This month’s poem, October, was written by poet Belle Bush. The poem itself is nice, but nothing compared to the story of the woman herself.
One of the things I find most intriguing about these poetry posts is delving into the lives of the poets themselves. Sometimes, I find nothing. Other searches send me down rabbit trails, piecing together a jigsaw of facts that almost creates a complete picture. This is one of those situations. Once in a while I find a poem by someone like Wordsworth, who we’ve all heard of and most of us studied.
Belle Bush, however, started as an enigma. Her actual name was Annabelle, and I believe she never married. She was born somewhere in New York State in February, 1828. She had at least two sisters: Eliza, born in 1818, and Harriet, born in 1837.
A look at the Belvidere Seminary
We first meet the sisters as they head a school they call the Belvidere Seminary. Located in Belvidere, New Jersey, the school accepted both male and female students. Eliza and Belle appear listed as Principals of the school, while Harriet teaches music. In an imposing building not too far from the Delaware River, other instructors teach classes in mathematics, gymnastics, English, German, and French.
A visitor writes of the place:
Each day for an hour the students break into work tasks. The girls learn cooking and housekeeping, since they will probably have to manage a household at some point in their lives. The boys engage in some type of outdoor or mechanical work.
This school is unsectarian, to use the word of one of its reviewers. In other words, Belvidere Seminary teaches no classes in Christianity, Judaism, the Bible, or Christian denominational doctrine –– somewhat unusual for the time.
A school with a twist
Why this freedom and departure from the customary school discipline and religious instruction of the day? Because this was a Spiritualist school. Belle Bush was a Spiritualist. She and her sisters believed they could communicate with the dead.
Here’s a recommendation from a parent:
In addition to running a school, Belle wrote poetry for Spiritualist publications and songs for the Spiritualist songbooks. She was truly a leader in the movement: discussed at the National conventions, quoted in books. She published a book of poetry. For many years the Spiritualists bantered the idea of endowing her school, turning it into a Spiritualist university. Unfortunately, that dream never became a reality and the school seemed to close sometime around 1905.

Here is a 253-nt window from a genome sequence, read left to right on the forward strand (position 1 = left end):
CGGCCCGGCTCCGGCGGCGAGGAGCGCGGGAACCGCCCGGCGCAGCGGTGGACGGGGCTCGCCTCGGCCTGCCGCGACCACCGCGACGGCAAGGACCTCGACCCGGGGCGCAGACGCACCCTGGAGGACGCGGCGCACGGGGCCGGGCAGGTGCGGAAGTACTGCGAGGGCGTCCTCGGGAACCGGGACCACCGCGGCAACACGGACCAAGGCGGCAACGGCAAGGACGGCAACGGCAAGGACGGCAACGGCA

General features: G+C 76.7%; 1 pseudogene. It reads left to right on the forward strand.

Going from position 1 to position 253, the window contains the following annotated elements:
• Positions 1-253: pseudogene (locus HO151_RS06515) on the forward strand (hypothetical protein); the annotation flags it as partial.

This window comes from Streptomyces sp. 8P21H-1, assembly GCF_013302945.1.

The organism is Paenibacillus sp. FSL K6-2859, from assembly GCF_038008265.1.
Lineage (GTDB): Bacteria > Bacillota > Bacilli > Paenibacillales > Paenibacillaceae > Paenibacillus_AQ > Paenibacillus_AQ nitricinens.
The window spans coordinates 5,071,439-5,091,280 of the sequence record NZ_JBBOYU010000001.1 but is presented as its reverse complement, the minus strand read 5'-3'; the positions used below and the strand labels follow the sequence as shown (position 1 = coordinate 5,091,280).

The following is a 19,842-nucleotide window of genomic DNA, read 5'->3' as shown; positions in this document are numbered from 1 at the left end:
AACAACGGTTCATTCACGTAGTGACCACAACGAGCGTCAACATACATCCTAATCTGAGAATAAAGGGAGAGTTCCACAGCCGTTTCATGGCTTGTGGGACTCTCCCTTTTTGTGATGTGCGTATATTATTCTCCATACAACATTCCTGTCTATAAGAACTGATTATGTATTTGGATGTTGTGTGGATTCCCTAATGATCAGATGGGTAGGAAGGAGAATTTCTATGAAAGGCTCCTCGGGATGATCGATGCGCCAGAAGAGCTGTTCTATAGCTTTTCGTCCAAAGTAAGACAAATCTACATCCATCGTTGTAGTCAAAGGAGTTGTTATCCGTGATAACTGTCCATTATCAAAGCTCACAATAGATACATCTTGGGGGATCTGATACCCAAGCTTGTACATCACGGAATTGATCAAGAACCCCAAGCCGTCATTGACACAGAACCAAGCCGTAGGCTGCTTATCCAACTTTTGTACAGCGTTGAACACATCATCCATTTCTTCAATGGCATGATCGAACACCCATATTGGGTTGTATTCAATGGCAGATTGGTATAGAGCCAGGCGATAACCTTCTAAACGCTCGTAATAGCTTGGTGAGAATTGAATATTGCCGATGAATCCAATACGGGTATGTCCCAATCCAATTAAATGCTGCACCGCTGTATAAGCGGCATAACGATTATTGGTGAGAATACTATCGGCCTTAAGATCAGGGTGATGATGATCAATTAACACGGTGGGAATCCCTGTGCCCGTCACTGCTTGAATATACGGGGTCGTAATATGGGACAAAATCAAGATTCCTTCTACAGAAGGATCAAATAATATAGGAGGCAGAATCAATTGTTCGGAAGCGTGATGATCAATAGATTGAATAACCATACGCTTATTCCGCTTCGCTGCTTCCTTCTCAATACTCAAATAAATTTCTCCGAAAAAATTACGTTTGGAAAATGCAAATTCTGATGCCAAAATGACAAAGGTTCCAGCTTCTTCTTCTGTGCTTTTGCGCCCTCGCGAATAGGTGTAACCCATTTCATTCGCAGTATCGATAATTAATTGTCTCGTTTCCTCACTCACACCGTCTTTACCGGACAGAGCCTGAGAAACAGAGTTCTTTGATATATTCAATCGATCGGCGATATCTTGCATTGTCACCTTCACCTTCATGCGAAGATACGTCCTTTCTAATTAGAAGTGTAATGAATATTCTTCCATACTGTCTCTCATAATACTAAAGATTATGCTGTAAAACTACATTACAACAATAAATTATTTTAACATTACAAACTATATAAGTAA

After the school closing, Belle, her sister Harriet, and Harriet’s husband traveled to New York. There they lived with the Shaker community in Mount Lebanon. Once there, even in her seventies, Belle continued to contribute. She wrote poetry for the Shaker periodicals and assisted with celebrations. The Shakers welcomed her as a poetess and fellow traveler, and she stayed with them until her death on May 5, 1914.
And now… the poem October by Belle Bush
I located a publication of this poem in 1874, and again in 1921. However, as I researched Belle’s life I saw that she sold this poem over and over to various periodicals through the years. The 1921 version is abridged; the original poem as published contains a full dozen stanzas.
October by Belle Bush Now comes autumn's fairest moon, And the royal purple noon Of all the earthly glory; Now let cares drift far away, While each wonder-working day Tells to us its story. Scarfs of gold and crimson rest On each mountain's plumed crest In a dewy splendor; While o'er all earth's dainty things Nature spreads her gentle wings, As of each most tender. And there is a glory born, With our life's empurpled morn, Stronger than all grieving; Aye, and brighter than the days Scarfed in gold and crimson haze -- All of faith's fair weaving. Leaves may fall and quick winds sigh, Summer's beauties fade and die; Still faith, to us replying, Mounts upward singing to2wards love's gate, And bids us calmly work and wait, All cause fo grief denying. Ah, if the autumn of our days Finds but the soft and mellow haze, Our fading joys concealing, Then will our hearts be full of peace, And every hour bring rich increase, A life of use revealing.
If you’d like to read Belle’s book of poems, it’s called Voices of the Morning. Published in 1865, you can find it on Google Books.
Belle’s sister Harriet was also a poet, though not as prolific as Belle. I hope to cover a bit of her story, along with one of her poems, a bit later.
For a very different poem about nature, take a look at A Song in June.